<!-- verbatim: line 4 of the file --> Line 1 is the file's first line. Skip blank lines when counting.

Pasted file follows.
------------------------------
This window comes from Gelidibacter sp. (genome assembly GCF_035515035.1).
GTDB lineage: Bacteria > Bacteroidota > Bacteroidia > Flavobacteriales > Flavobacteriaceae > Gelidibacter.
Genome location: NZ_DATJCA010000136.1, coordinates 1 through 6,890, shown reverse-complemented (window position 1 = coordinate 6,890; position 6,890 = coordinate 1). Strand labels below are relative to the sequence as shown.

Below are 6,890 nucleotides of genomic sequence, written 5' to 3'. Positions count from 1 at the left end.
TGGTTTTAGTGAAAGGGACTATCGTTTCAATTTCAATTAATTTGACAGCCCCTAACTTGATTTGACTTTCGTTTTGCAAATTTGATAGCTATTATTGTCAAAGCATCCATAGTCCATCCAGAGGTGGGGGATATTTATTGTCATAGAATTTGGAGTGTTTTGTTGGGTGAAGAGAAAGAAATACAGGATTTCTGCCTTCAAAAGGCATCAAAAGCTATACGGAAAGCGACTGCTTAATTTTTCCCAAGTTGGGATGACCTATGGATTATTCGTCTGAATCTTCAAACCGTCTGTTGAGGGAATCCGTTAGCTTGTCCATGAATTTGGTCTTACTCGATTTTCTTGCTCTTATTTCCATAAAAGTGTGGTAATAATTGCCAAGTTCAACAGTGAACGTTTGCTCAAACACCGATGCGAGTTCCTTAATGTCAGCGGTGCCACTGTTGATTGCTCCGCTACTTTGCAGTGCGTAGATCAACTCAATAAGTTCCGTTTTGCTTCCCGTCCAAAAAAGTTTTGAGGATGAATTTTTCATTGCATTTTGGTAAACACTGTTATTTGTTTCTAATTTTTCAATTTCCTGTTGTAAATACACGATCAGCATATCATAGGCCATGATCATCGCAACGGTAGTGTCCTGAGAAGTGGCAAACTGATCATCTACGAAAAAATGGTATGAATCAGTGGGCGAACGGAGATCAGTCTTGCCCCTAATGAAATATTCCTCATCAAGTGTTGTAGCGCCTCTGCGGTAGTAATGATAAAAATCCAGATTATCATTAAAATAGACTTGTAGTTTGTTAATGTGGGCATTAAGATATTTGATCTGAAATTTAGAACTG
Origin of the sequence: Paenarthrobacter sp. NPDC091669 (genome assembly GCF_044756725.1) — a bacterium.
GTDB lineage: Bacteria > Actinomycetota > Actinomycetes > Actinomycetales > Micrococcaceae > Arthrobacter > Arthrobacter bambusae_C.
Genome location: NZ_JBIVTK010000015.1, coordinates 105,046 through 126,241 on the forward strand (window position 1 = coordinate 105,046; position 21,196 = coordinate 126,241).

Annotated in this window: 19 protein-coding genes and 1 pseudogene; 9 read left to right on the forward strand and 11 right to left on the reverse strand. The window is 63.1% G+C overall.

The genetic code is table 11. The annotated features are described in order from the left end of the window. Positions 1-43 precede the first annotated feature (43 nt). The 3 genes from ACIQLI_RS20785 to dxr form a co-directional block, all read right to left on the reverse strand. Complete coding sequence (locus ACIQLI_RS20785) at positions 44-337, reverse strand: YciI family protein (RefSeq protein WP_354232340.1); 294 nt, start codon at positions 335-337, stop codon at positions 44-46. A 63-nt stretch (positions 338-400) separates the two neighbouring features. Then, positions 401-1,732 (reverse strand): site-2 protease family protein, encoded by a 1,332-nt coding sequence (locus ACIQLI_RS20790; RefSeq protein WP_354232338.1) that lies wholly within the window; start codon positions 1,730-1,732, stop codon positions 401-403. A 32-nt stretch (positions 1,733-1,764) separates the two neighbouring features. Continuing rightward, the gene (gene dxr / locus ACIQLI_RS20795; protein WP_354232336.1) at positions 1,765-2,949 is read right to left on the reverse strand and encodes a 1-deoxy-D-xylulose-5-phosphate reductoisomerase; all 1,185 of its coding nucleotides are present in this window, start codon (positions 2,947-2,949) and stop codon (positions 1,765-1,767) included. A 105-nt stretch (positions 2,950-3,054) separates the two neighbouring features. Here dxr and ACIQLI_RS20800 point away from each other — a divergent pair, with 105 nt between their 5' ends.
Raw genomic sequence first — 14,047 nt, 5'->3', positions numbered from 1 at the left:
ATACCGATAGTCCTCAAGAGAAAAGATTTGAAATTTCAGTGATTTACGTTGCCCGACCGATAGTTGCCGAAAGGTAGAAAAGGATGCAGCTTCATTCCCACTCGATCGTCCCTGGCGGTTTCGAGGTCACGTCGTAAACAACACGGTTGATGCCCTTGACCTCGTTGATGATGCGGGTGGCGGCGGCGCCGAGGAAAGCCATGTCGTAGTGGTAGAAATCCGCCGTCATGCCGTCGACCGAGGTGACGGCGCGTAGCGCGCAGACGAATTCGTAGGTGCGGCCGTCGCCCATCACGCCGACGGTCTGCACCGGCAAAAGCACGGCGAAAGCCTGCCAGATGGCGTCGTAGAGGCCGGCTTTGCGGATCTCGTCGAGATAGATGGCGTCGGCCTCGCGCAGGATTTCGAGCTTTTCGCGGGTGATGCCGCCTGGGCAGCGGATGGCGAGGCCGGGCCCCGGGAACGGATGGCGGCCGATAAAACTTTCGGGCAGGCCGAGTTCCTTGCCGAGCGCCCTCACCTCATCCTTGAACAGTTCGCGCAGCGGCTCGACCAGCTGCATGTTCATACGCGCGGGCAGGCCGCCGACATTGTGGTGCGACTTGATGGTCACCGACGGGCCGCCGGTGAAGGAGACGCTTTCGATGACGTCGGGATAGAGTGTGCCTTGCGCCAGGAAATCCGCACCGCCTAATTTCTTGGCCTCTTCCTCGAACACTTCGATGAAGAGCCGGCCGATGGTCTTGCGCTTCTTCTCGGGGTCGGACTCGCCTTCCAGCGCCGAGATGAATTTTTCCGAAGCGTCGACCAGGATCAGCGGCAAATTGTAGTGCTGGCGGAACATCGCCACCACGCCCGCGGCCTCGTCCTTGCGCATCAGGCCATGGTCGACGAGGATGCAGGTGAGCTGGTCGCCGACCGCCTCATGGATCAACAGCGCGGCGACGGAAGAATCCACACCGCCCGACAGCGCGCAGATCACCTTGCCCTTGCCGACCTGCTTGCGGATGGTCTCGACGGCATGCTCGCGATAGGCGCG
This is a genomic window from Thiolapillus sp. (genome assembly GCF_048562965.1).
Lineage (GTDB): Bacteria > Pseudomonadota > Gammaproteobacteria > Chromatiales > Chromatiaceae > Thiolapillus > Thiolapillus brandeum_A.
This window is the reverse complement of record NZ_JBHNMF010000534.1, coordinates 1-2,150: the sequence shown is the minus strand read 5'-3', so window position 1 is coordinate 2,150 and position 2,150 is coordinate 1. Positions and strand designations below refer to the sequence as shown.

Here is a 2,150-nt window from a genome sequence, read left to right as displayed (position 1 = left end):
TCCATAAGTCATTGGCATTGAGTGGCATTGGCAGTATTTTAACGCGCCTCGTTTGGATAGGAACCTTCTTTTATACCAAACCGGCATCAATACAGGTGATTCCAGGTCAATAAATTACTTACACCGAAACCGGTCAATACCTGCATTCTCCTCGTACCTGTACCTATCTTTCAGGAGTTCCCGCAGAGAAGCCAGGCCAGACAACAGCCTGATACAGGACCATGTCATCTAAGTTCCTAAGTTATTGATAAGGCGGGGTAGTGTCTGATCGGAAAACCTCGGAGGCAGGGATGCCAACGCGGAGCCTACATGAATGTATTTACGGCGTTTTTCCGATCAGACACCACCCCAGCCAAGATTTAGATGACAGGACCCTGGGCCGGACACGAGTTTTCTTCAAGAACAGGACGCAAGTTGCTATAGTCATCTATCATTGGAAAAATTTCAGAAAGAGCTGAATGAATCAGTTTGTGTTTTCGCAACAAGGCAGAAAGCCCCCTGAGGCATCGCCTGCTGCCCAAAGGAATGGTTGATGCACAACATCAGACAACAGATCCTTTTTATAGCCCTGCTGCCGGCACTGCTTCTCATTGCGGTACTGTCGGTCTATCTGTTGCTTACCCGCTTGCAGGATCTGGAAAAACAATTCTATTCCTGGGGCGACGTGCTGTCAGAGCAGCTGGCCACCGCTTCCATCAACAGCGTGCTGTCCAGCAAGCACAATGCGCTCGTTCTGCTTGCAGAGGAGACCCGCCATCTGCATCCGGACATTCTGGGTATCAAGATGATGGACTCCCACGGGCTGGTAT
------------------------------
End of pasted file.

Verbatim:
Below are 6,890 nucleotides of genomic sequence, written 5' to 3'. Positions count from 1 at the left end.